Other human bones from the same cave -- a temporal bone, a facial skeleton and a partial braincase -- are still undergoing analysis, but are likely to be the same age. The jawbone was found in February 2002 in Pestera cu Oase, the "Cave with Bones," located in the southwestern Carpathian Mountains. The other bones were found in June 2003.
The results on the jawbone will be published the week of Sept. 22 in the Proceedings of the National Academy of Science (PNAS; www.pnas.org) Online Early Edition. A report on the other bones will appear in an upcoming issue of the Journal of Human Evolution (www.sciencedirect.com). The finds should shed much-needed light on early modern human biology.
"The jawbone is the oldest directly dated modern human fossil," said Trinkaus, the Mary Tileston Hemenway Professor of Anthropology. "Taken together, the material is the first that securely documents what modern humans looked like when they spread into Europe. Although we call them 'modern humans,' they were not fully modern in the sense that we think of living people."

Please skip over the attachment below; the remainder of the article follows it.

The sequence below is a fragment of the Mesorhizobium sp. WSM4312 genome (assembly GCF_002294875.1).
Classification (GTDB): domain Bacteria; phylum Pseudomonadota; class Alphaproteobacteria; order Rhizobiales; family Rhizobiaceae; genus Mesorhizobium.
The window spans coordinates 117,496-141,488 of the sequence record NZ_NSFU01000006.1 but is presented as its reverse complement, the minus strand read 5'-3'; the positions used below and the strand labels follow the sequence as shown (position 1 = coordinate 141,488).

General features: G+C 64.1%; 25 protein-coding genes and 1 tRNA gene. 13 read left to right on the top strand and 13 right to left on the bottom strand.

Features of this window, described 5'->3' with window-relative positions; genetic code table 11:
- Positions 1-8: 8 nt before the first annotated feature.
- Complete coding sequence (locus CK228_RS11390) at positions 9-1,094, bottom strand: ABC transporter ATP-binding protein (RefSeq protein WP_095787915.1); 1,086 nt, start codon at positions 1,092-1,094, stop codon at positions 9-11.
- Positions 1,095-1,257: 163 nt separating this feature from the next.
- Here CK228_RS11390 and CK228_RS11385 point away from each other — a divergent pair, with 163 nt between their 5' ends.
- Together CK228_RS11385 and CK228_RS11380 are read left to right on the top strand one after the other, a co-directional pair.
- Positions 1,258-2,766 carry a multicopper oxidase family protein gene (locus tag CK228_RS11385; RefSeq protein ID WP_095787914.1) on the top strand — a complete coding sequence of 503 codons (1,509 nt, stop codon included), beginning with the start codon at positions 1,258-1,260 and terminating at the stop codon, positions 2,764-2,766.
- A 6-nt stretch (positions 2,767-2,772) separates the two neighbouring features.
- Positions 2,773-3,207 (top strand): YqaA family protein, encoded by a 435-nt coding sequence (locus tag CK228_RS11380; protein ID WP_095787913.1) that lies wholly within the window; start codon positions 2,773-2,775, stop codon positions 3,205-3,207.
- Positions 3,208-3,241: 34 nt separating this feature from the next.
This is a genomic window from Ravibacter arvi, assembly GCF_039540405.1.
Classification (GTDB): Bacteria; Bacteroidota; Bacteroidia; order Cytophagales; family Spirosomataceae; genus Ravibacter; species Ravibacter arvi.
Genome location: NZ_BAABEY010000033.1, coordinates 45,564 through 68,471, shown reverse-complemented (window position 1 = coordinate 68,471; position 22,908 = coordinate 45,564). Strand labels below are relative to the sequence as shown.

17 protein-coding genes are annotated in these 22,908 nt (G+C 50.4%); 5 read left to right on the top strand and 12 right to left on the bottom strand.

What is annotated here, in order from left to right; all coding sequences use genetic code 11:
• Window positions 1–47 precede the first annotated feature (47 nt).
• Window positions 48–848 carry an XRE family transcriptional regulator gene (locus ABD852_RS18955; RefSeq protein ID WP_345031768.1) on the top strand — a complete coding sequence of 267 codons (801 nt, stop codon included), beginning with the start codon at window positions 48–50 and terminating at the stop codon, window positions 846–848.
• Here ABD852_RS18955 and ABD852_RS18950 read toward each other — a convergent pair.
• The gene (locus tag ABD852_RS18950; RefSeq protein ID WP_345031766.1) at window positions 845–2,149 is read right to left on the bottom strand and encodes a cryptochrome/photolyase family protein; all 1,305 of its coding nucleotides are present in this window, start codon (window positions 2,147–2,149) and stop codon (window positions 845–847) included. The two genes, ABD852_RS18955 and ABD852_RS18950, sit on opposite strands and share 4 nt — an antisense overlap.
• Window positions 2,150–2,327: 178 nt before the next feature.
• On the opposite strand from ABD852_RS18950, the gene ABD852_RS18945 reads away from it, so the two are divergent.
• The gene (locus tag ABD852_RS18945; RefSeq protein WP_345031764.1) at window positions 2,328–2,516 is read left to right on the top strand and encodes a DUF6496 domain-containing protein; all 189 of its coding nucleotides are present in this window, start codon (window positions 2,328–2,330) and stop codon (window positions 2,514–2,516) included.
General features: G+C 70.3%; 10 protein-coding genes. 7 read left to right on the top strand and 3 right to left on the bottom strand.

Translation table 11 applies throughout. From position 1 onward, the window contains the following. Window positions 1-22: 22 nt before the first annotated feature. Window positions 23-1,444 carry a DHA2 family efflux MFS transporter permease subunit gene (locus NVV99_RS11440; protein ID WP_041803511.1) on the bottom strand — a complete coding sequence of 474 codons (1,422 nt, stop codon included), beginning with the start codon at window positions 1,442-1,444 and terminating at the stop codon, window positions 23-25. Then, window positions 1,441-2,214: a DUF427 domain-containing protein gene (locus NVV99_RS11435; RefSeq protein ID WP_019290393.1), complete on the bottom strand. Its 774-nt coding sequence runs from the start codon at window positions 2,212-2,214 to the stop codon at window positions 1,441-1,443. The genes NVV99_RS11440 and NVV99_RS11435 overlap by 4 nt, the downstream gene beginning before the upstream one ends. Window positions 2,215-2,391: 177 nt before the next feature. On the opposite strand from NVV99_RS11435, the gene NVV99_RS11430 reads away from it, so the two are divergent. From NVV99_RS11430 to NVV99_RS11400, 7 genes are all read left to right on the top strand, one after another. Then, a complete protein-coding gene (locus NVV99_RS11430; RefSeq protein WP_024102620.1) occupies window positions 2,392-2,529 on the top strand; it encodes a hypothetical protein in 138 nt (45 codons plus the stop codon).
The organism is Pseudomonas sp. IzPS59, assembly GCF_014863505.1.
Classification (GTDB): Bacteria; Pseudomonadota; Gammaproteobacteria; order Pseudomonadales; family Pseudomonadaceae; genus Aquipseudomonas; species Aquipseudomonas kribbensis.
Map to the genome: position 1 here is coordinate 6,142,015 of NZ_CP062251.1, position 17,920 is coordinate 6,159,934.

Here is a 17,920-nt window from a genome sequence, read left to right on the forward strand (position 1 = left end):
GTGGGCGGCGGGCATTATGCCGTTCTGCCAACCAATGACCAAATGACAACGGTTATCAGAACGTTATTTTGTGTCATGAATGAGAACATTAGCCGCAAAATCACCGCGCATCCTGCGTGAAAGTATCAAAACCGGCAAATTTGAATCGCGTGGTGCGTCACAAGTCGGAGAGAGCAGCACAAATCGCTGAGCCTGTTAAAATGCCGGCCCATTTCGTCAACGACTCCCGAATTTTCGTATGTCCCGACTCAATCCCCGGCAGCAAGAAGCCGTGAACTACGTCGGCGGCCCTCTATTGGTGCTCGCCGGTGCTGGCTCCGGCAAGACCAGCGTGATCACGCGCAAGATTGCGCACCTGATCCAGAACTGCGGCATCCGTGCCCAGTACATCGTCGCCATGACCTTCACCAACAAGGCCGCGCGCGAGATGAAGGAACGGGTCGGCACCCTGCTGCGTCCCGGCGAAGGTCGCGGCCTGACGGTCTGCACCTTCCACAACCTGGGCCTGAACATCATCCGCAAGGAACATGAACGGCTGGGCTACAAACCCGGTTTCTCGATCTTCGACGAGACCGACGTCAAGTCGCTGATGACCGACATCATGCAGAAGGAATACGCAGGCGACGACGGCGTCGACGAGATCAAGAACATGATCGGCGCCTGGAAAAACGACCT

To determine the fossils' implications for human evolution, Trinkaus and colleagues performed radiocarbon dating of the jawbone (dating of the other remains is in progress) and a comparative anatomical analysis of the sample. The jawbone dates from between 34,000 and 36,000 years ago, placing the specimens in the period during which early modern humans overlapped with late surviving Neandertals in Europe.
Most of their anatomical characteristics are similar to those of other early modern humans found at sites in Africa, in the Middle East and
Contact: Susan Killenberg McGinn
Washington University in St. Louis